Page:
What is your biggest hang-up?
For some it’s their body, for others it’s social interaction. Maybe you have bedroom hang-ups, or food hang-ups. I’m sure we are all aware of something that we just can’t quite get over.
But what about unconscious ones?
What hang-ups are lurking in your sub-conscious mind?
I took medications for years for a painful back. Very rarely did they help, and they came with the unpleasant need for blood work every six months or so just to make sure my liver was handling the stress. These days it’s difficult to take even herbal remedies (which I have found to actually work) because somewhere in my mind I am expecting nothing.
Like many people, marriage led to weight gain. I gained over 35 lbs after tying the knot. Diet, lack of exercise, stress, parenthood, there were so many factors it was hard to fix them all. It wasn’t until I switched careers to one that made me work out that I began to see a downward movement in my weight. Even then it took a drastic change in diet to get back to what I was on our wedding day.
Well, guess what my new hang-up became?
I got so good at counting them that I became almost phobic. And when you cut back on carbs you start eating less in general. Which leads to losing more weight than you really wanted to. In the month I have been on this mountain I have lost ten lbs. I am way more active than I am at home and I am sitting at 9,000 ft. My basal metabolism is higher, my activity level is higher, but my calorie intake is lower. I have gone too far.
It is really hard to tell yourself “eat more” when you remember what that extra 35 lbs felt like.
Hang-ups are trained into us. For years my wife suffered debilitating depression, and I adapted my behaviors around hers. I changed my personality, my habits, and my speech. My thought patterns were molded by how I expected her to respond. My very being was changed.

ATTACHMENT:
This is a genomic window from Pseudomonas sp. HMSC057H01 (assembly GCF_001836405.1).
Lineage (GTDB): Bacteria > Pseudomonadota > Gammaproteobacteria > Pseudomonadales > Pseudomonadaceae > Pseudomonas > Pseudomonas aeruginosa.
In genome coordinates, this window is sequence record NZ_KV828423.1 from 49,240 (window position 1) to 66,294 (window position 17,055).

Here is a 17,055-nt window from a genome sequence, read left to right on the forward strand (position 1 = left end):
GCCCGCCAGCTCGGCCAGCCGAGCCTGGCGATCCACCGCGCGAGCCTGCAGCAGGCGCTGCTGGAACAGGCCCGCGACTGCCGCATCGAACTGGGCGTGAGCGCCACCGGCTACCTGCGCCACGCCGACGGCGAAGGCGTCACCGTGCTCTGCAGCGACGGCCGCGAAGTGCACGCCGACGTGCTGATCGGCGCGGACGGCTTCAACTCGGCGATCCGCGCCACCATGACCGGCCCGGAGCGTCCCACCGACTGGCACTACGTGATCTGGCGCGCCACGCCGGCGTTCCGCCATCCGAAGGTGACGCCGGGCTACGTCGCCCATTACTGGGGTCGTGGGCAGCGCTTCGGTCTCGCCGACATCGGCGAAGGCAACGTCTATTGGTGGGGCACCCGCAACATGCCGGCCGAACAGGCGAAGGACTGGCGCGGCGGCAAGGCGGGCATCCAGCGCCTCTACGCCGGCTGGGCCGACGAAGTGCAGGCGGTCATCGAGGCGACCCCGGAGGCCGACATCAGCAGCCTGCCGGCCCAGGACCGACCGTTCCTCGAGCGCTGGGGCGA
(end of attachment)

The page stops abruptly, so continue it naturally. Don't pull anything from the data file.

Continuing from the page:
College psychology class was full of boring lectures and seemingly crack-pot ideas about how humans behave. But from what I have observed, people really do react and adapt to stimuli in sometimes bizarre ways.
Now that she is not depressed my brain is having a fit retraining itself to respond properly to her new and different stimuli. I expect her to be one way and act accordingly, but she is so different now my predictions hardly land correct.
There is so much I avoid doing or saying around her, all because of the training my brain endured for eight years. These hang-ups are hardly ever conscious. Like Pavlov’s famous puppies my body and behaviors have simply learned to respond according to what my mind expects.
What do I do with these hang-ups?
Well, the first step is realizing that I have them. As so many of them are subconscious it usually takes a secondary factor (like ten lbs of weight loss) to realize they are there.
Then it takes discipline and concious effort to change the behavior that results from the hang-up. Eat more, eat carbs, eat when you aren’t hungry but know you should. Talk to your wife, tell her what you like about her, pinch her butt, kiss her in public because you want to, ask her to do things you need. Take your medicine, even if you aren’t sure it will work, don’t stop taking it when you discover it does actually work (this will make it stop working, dummy).
You won’t necessarily be able to get rid of the hang-up. It may still lurk somewhere back there, whispering lies, trying to keep you locked up in it. But by changing your behavior, conciously and consistently, you will break it of its power.
How do you handle your hang-ups?